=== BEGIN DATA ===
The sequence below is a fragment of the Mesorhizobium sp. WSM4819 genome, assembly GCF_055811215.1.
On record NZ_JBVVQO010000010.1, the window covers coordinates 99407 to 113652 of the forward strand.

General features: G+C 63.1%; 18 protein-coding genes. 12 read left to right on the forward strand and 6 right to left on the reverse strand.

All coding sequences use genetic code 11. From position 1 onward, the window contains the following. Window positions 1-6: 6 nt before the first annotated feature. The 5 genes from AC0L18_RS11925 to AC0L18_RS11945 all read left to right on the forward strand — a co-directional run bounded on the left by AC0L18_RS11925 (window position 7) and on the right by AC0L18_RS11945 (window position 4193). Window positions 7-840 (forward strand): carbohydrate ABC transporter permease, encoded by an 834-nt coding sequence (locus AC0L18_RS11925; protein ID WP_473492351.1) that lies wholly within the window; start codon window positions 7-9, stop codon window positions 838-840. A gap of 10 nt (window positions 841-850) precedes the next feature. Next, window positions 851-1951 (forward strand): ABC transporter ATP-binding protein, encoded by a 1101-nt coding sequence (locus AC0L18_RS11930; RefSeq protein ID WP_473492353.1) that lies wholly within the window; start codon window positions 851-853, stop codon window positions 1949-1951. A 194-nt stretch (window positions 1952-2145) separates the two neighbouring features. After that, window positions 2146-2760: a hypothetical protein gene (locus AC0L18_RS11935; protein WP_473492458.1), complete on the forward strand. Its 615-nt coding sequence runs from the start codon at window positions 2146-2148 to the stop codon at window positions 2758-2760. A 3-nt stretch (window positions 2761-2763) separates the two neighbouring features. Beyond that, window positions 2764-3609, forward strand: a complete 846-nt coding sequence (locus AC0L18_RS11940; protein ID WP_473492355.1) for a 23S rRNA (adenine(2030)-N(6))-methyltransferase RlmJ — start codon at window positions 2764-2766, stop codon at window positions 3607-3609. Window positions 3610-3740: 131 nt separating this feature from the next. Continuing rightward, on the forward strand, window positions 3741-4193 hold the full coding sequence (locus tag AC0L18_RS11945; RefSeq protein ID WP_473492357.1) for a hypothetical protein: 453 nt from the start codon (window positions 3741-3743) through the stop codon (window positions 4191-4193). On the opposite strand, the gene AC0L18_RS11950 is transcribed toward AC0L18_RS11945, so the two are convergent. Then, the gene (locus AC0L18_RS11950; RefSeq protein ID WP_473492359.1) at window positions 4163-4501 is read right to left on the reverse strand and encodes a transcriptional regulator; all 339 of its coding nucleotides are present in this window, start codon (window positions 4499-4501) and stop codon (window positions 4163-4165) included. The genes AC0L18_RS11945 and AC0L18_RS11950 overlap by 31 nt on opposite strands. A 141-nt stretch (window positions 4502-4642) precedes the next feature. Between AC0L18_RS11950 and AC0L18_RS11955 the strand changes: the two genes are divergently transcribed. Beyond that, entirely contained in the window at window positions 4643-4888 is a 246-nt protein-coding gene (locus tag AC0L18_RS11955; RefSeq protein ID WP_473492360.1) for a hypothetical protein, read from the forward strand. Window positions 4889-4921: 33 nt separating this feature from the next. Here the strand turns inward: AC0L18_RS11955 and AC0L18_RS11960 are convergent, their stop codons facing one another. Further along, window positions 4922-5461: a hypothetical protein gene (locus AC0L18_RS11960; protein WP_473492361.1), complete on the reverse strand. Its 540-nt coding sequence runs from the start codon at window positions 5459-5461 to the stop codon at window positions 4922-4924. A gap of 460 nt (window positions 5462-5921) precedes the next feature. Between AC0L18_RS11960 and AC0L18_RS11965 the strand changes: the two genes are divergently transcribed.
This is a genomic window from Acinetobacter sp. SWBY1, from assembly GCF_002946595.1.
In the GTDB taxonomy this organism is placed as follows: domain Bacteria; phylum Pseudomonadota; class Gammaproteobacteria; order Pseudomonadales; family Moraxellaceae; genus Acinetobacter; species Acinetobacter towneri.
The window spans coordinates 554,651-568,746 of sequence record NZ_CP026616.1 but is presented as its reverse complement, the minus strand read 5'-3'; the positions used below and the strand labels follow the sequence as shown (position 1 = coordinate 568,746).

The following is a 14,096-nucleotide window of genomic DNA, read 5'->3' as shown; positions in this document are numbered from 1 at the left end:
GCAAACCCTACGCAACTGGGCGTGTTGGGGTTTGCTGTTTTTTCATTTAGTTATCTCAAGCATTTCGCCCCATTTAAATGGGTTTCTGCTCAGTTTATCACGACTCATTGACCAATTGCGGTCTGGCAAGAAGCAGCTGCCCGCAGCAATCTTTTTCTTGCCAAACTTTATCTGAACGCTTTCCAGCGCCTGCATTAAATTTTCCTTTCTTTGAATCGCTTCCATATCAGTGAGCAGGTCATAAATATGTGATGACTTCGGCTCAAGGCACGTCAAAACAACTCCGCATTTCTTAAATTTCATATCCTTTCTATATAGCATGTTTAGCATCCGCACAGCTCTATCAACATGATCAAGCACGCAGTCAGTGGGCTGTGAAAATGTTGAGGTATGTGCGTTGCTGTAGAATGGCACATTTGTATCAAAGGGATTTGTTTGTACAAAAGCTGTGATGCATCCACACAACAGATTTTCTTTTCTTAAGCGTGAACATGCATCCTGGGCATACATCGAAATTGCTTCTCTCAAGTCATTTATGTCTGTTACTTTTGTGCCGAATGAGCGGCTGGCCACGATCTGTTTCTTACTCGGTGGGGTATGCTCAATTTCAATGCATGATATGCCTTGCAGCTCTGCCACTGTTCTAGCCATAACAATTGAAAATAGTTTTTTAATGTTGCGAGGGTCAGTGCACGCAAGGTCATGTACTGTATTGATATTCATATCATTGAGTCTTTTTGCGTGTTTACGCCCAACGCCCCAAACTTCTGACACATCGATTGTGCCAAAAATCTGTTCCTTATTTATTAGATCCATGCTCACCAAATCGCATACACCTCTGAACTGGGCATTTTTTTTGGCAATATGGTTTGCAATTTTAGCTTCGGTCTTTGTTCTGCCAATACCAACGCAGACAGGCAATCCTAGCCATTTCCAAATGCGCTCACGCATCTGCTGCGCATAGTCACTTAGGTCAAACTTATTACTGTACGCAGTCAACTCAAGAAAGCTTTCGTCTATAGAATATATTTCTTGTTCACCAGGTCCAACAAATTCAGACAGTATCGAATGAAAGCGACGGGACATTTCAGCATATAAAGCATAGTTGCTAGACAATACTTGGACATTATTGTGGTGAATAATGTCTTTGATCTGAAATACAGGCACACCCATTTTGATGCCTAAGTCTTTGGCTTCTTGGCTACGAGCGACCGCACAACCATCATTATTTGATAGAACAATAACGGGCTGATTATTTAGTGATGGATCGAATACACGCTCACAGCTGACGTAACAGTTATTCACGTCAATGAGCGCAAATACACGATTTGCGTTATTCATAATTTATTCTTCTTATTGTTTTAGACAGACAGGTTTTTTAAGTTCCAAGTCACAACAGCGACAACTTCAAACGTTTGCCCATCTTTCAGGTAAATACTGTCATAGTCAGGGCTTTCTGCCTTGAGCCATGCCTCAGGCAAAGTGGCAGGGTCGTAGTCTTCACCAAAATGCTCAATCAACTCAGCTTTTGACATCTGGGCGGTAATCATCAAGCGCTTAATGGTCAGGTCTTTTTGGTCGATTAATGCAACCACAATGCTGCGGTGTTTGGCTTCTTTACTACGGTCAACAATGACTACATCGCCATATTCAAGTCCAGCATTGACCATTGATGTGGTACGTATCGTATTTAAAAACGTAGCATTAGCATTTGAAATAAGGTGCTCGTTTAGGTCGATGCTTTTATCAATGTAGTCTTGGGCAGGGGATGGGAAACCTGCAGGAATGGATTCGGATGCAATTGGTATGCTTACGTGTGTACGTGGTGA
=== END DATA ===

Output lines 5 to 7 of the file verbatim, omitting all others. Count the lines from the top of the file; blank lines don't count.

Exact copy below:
This is a genomic window from Acinetobacter sp. SWBY1, from assembly GCF_002946595.1.
In the GTDB taxonomy this organism is placed as follows: domain Bacteria; phylum Pseudomonadota; class Gammaproteobacteria; order Pseudomonadales; family Moraxellaceae; genus Acinetobacter; species Acinetobacter towneri.
The window spans coordinates 554,651-568,746 of sequence record NZ_CP026616.1 but is presented as its reverse complement, the minus strand read 5'-3'; the positions used below and the strand labels follow the sequence as shown (position 1 = coordinate 568,746).